There are many ways to create a Service Fabric cluster and what follows, is by no means, the only one.
A few posts have been written elsewhere on the internet (for example Create Service Fabric clusters from Visual Studio) and whilst they are accurate, I felt they were lacking detail in some areas, so here’s my take on creating a Secure Service Fabric cluster. As I will cover in a related post on my observations whilst working with Service Fabric (coming soon), I am a firm believer in scripting the creation of everything possible and I fully admit that this post does not achieve that. However, if you want an easy way to get started, then the approach described here is probably the best option.
Why create a secure cluster?
I could simply say: “Because it is secure”, but that doesn’t really answer the question.
The management of the Service Fabric cluster is performed via Service Fabric Explorer which supports both Certificate and Azure Active Directory authentication (more information can be found at Service Fabric Security) with the certificate being the simpler, default option.
Now, it is possible to create an insecure cluster (no, it doesn’t have personality issues!) that anyone can access over the internet and make changes to, but even for a test cluster, it is recommended that you always build a secure cluster.
Whilst a secure cluster can be created in a few steps – either via the Portal or using ARM (Azure Resource Manager) templates, this post focuses on the latest option available directly in Visual Studio 2017 15.6 and higher.
Creating the Service Fabric Application
For the following steps, I created a Service Fabric Application called SFApplication1 with a Stateless ASP.Net Core API Service called Web1 with no authentication. Basically, I chose the defaults where applicable as they are also the simplest to test – which we will do at the end of this post. If you prefer to create a different Service-Type, that is, of course, absolutely fine. Whatever service-type you choose, please make sure you can test it works once deployed to ensure the cluster has been created correctly.
Creating the secure cluster
Ensure you are logged in to Visual Studio with an account that can access the target subscription.
There are several ways to publish the Service Fabric Application, below are the two simplest options:
Build menu, select Publish Web1:
Or by right-clicking the Service Fabric Application (the one with the pretty icon partially obscured below):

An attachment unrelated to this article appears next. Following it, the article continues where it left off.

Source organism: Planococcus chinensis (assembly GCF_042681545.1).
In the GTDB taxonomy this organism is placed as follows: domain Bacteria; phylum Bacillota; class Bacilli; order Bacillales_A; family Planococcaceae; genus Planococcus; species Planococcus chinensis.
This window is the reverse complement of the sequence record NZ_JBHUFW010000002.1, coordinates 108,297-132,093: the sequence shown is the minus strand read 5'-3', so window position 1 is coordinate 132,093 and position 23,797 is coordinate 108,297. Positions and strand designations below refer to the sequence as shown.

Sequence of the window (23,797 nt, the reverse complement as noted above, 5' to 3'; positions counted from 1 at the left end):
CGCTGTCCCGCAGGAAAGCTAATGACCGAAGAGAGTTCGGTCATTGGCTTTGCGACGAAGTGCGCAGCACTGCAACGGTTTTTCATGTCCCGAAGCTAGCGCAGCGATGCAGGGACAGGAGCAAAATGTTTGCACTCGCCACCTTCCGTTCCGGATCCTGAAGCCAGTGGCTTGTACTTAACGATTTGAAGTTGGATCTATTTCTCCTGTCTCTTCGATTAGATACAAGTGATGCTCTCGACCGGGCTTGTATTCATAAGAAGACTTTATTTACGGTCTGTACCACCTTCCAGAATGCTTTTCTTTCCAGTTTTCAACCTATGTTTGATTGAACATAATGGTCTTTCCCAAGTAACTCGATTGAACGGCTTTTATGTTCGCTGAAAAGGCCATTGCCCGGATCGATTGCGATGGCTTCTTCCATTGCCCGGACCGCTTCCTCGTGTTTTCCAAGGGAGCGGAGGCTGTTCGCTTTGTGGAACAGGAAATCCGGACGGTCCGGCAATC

Either method will display the main Publish screen:
As highlighted above, in the Connection Endpoint, you can select Create New Cluster. Doing so will launch the following screen:
As I am in the UK, I set the Location to UK South but left the other options as the defaults. Specifying a 3-node cluster will automatically denote it as a Test cluster in Azure - i.e. a cluster that is not suitable for Production use and has certain restrictions - for full details, please see the Service Fabric cluster capacity documentation.
You can either click Next to navigate to the Certificate tab or simply click the Certificate tab. Either will present the following screen:
As part of the wizard, a certificate will automatically be created in an equally automatically created Azure KeyVault – no need to do anything 😊 The Import certificate checkbox will import the certificate once created so you can immediately manage the cluster via the Service Fabric Explorer. The certificate password is not optional, I recommend you use a strong password even if the cluster is only intended for testing (as it is here).
Clicking Next or selecting the VM Detail tab will display the following:
At this point, you may notice that the Next button has changed to Create and is enabled. Don’t be fooled in to thinking you can skip the remaining options:
The current template does not list all the possible VM sizes but does cover the basics (and, the size can be changed later via the Portal / PowerShell / Azure CLI):
The Advanced tab has the following options:
As shown, ports 80 and 83 are enabled by default – I usually remove 83 (as I avoid using non-standard ports for publically accessible APIs - I am not sure why Microsoft even include Port 83!) but you can set the ports to whatever you require. The Application Insights key is more interesting; it not only allows you to specify the key (no surprise there) but it will automatically send the cluster messages (such as Application Starting) to the specified Application Insights instance. You will still need to send your application-specific messages to Application Insights if you want them to show there, but this does simplify monitoring the overall cluster health quite considerably.
I have entered my Application Insights key and clicked Create. After 1-2 seconds (where Visual Studio performs a series of validation checks), a confirmation screen will be displayed: